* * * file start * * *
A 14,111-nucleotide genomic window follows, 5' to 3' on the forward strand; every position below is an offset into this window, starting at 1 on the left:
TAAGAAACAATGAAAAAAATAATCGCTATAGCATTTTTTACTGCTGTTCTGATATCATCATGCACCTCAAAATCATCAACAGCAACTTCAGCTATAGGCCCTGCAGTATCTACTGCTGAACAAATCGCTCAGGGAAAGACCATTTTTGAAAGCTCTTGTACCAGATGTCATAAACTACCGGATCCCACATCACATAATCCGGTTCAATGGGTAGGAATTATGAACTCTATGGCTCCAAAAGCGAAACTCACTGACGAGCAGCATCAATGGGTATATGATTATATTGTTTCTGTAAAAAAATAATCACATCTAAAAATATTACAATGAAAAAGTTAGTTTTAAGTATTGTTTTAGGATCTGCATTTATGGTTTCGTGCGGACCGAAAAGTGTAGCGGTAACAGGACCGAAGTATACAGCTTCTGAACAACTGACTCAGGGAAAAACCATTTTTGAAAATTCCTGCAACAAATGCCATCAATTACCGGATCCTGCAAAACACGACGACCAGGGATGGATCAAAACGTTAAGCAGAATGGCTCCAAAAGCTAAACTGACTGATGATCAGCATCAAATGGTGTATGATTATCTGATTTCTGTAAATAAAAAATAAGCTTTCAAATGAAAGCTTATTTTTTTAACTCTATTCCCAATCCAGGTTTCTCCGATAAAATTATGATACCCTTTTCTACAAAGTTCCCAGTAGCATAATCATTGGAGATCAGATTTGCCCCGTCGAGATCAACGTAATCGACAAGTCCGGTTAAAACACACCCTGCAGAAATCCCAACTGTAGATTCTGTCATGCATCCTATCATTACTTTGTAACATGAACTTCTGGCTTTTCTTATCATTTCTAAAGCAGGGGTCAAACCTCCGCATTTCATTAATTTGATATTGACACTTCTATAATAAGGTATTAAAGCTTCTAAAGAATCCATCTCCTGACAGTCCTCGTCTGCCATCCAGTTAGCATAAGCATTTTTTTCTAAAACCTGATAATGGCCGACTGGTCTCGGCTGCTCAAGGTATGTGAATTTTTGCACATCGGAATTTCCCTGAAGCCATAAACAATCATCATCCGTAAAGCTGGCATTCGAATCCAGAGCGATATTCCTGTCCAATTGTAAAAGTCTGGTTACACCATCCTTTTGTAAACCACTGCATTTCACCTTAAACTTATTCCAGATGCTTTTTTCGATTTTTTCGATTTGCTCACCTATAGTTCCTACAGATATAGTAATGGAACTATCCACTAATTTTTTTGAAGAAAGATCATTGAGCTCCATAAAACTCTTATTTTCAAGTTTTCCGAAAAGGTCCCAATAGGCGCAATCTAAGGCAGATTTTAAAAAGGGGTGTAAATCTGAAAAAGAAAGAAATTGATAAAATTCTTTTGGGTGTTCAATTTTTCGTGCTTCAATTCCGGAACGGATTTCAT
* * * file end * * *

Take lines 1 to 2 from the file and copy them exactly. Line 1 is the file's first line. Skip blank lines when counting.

A 14,111-nucleotide genomic window follows, 5' to 3' on the forward strand; every position below is an offset into this window, starting at 1 on the left:
TAAGAAACAATGAAAAAAATAATCGCTATAGCATTTTTTACTGCTGTTCTGATATCATCATGCACCTCAAAATCATCAACAGCAACTTCAGCTATAGGCCCTGCAGTATCTACTGCTGAACAAATCGCTCAGGGAAAGACCATTTTTGAAAGCTCTTGTACCAGATGTCATAAACTACCGGATCCCACATCACATAATCCGGTTCAATGGGTAGGAATTATGAACTCTATGGCTCCAAAAGCGAAACTCACTGACGAGCAGCATCAATGGGTATATGATTATATTGTTTCTGTAAAAAAATAATCACATCTAAAAATATTACAATGAAAAAGTTAGTTTTAAGTATTGTTTTAGGATCTGCATTTATGGTTTCGTGCGGACCGAAAAGTGTAGCGGTAACAGGACCGAAGTATACAGCTTCTGAACAACTGACTCAGGGAAAAACCATTTTTGAAAATTCCTGCAACAAATGCCATCAATTACCGGATCCTGCAAAACACGACGACCAGGGATGGATCAAAACGTTAAGCAGAATGGCTCCAAAAGCTAAACTGACTGATGATCAGCATCAAATGGTGTATGATTATCTGATTTCTGTAAATAAAAAATAAGCTTTCAAATGAAAGCTTATTTTTTTAACTCTATTCCCAATCCAGGTTTCTCCGATAAAATTATGATACCCTTTTCTACAAAGTTCCCAGTAGCATAATCATTGGAGATCAGATTTGCCCCGTCGAGATCAACGTAATCGACAAGTCCGGTTAAAACACACCCTGCAGAAATCCCAACTGTAGATTCTGTCATGCATCCTATCATTACTTTGTAACATGAACTTCTGGCTTTTCTTATCATTTCTAAAGCAGGGGTCAAACCTCCGCATTTCATTAATTTGATATTGACACTTCTATAATAAGGTATTAAAGCTTCTAAAGAATCCATCTCCTGACAGTCCTCGTCTGCCATCCAGTTAGCATAAGCATTTTTTTCTAAAACCTGATAATGGCCGACTGGTCTCGGCTGCTCAAGGTATGTGAATTTTTGCACATCGGAATTTCCCTGAAGCCATAAACAATCATCATCCGTAAAGCTGGCATTCGAATCCAGAGCGATATTCCTGTCCAATTGTAAAAGTCTGGTTACACCATCCTTTTGTAAACCACTGCATTTCACCTTAAACTTATTCCAGATGCTTTTTTCGATTTTTTCGATTTGCTCACCTATAGTTCCTACAGATATAGTAATGGAACTATCCACTAATTTTTTTGAAGAAAGATCATTGAGCTCCATAAAACTCTTATTTTCAAGTTTTCCGAAAAGGTCCCAATAGGCGCAATCTAAGGCAGATTTTAAAAAGGGGTGTAAATCTGAAAAAGAAAGAAATTGATAAAATTCTTTTGGGTGTTCAATTTTTCGTGCTTCAATTCCGGAACGGATTTCAT